Xenon's major depressive med fails phase 2, but company keeps faith in seizure potential

Xenon Pharmaceuticals’ phase 2 major depressive treatment did not show a statistically significant reduction in depression symptoms, failing a phase 2 trial. But management seems largely undeterred by the molecule's wider prospects.

While patients who received 20 mg of a KV7 Potassium Channel Opener called XEN1101 had a reduction in depression symptoms as measured by the Montgomery-Åsberg Depression Rating Scale, it wasn’t a statistically significant drop compared to placebo, the company reported Monday. The scale rates 10 depression symptoms on a scale of 0 to 6, with 60 being the highest total score. Patients receiving the 20 mg dose had a roughly 3-point greater drop in symptoms compared to placebo at the six-week mark, with a p-value of 0.135. 

Xenon executives highlighted that the drug seemed to have an early effect after one week of treatment, with 20 mg-treated patients notching a 2.66 reduction in symptoms compared to placebo. Executives also noted a statistically significant change in depression as measured by the Hamilton Depression Rating Scale, and improvements in the ability to feel pleasure as measured by the Snaith-Hamilton Pleasure Scale, a secondary endpoint in the trial. There was clinically meaningful weight gain among treated patients and no serious adverse events were reported among patients given XEN1101.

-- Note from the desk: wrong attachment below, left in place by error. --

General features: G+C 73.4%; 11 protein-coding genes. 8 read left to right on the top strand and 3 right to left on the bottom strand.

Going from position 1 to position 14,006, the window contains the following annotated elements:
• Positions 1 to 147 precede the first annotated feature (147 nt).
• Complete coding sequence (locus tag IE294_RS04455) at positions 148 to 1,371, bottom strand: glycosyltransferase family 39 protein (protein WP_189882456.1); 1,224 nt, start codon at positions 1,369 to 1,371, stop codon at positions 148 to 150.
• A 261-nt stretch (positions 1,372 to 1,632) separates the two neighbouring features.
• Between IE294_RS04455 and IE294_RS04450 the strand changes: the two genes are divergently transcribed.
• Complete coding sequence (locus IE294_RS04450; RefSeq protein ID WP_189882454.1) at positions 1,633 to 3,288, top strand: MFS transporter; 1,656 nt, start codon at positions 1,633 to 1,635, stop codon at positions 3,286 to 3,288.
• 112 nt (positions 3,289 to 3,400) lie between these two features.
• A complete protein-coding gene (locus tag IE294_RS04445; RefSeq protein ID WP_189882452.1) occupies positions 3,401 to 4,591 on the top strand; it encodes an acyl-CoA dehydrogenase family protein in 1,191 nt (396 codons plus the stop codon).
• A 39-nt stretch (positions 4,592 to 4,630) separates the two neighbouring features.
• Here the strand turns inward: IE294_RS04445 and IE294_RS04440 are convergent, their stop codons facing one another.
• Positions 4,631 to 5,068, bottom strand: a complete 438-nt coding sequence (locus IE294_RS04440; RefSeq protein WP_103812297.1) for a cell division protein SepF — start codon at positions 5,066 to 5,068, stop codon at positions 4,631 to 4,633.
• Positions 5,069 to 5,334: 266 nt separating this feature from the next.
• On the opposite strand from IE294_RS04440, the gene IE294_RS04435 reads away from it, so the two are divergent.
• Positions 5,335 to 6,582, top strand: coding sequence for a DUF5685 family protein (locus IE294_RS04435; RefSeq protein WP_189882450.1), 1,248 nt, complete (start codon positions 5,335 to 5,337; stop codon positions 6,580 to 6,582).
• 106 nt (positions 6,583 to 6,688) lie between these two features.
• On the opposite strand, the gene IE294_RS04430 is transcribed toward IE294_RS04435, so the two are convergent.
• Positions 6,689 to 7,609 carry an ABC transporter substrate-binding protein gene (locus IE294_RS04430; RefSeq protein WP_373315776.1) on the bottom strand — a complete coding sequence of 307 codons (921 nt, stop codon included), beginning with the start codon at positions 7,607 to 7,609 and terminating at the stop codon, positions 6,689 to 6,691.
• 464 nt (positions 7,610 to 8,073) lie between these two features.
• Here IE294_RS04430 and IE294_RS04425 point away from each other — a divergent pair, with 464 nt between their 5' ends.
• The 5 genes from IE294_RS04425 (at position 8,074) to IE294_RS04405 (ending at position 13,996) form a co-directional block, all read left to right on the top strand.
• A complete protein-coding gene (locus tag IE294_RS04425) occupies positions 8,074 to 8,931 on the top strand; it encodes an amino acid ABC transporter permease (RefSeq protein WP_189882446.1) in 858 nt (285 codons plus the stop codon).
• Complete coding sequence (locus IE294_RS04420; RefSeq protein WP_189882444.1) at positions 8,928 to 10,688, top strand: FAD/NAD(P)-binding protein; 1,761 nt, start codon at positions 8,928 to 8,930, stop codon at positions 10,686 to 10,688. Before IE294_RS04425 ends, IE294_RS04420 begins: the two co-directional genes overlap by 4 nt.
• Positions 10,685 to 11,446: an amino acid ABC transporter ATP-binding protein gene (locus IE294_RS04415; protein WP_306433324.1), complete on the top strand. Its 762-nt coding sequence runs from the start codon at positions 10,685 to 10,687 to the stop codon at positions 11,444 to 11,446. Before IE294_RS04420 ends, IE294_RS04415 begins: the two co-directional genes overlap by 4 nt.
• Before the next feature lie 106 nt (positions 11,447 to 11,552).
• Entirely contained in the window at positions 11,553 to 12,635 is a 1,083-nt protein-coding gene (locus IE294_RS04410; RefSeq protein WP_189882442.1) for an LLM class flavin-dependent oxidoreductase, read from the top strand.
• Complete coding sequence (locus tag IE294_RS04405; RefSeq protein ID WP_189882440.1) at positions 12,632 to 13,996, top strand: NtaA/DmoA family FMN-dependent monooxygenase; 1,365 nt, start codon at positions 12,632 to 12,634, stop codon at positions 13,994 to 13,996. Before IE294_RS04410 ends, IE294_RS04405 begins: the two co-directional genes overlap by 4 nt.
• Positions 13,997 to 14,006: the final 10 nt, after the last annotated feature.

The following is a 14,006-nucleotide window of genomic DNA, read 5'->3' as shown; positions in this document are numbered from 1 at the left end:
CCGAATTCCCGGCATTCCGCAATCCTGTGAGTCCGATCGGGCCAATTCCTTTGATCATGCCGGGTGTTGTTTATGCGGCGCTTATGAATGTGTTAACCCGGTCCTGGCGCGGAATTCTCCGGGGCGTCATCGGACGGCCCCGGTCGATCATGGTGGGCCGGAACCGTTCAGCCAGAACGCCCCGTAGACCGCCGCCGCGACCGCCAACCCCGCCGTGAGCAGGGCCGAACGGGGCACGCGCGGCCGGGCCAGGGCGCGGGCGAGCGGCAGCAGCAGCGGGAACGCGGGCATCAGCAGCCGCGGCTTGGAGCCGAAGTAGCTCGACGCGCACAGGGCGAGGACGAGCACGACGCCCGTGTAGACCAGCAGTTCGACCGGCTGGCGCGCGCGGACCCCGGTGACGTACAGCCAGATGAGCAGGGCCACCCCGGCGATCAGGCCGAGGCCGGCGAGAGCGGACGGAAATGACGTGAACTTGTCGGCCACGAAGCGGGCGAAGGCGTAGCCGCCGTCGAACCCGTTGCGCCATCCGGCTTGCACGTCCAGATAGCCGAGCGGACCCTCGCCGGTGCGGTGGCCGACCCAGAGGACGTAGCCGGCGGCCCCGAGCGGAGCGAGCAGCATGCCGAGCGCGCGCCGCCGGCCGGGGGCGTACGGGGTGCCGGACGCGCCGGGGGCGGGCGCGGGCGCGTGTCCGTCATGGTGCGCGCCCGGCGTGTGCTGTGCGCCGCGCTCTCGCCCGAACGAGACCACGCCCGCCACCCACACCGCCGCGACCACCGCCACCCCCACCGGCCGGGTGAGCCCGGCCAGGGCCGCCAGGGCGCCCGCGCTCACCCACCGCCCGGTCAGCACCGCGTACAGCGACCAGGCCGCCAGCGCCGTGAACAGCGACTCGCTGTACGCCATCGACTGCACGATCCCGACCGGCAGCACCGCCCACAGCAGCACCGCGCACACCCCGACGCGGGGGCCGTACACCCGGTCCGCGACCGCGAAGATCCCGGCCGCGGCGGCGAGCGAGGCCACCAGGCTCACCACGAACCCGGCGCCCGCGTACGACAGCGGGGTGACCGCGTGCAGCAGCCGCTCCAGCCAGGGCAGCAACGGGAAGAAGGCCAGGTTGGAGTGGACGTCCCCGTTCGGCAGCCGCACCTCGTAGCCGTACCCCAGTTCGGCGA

The murky results meant Xenon’s management was relatively nondescript in their assessment of future depression plans. Change in depression symptoms will be tacked on as exploratory endpoints to ongoing late-stage trials testing XEN1101 as a treatment for focal onset seizures. A larger major depression trial seems less certain. 

“I think we've been clear both in the prepared remarks and in the press release, we're excited about the opportunity to continue to evaluate where else we could take XEN1101,” CEO Ian Mortimer said on a call with investors this morning. The biotech has been looking at how to broaden the drug’s use beyond seizures and Mortimer suggested this data support assessing it in other psychiatric conditions. 

Investors appeared convinced by the company's rationale with shares rising 12% to over $32 in the first hour of trading from a Friday close of $28.94.

Xenon’s value runs through epilepsy, where it has two parallel phase 3 trials running. The company expects enrollment to be completed in one of the two trials, X-TOLE2, in the second half of 2024. Xenon is still looking to bounce back after a Neurocrine-partnered seizure med failed a phase 2 study earlier this month and was discontinued as a treatment for focal onset seizures. 

The company is on track to have plenty of money to fund the continued development of XEN1101 in seizures and beyond, with $639.1 million in cash and equivalents expected to last into 2026.